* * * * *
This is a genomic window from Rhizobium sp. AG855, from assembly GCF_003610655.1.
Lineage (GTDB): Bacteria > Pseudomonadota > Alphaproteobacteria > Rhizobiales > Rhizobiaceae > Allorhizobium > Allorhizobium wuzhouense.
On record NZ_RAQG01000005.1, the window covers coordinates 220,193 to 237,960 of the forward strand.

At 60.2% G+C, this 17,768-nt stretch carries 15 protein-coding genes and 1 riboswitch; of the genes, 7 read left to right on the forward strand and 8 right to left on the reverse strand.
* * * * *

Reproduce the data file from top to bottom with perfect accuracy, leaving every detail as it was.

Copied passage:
This is a genomic window from Rhizobium sp. AG855, from assembly GCF_003610655.1.
Lineage (GTDB): Bacteria > Pseudomonadota > Alphaproteobacteria > Rhizobiales > Rhizobiaceae > Allorhizobium > Allorhizobium wuzhouense.
On record NZ_RAQG01000005.1, the window covers coordinates 220,193 to 237,960 of the forward strand.

At 60.2% G+C, this 17,768-nt stretch carries 15 protein-coding genes and 1 riboswitch; of the genes, 7 read left to right on the forward strand and 8 right to left on the reverse strand.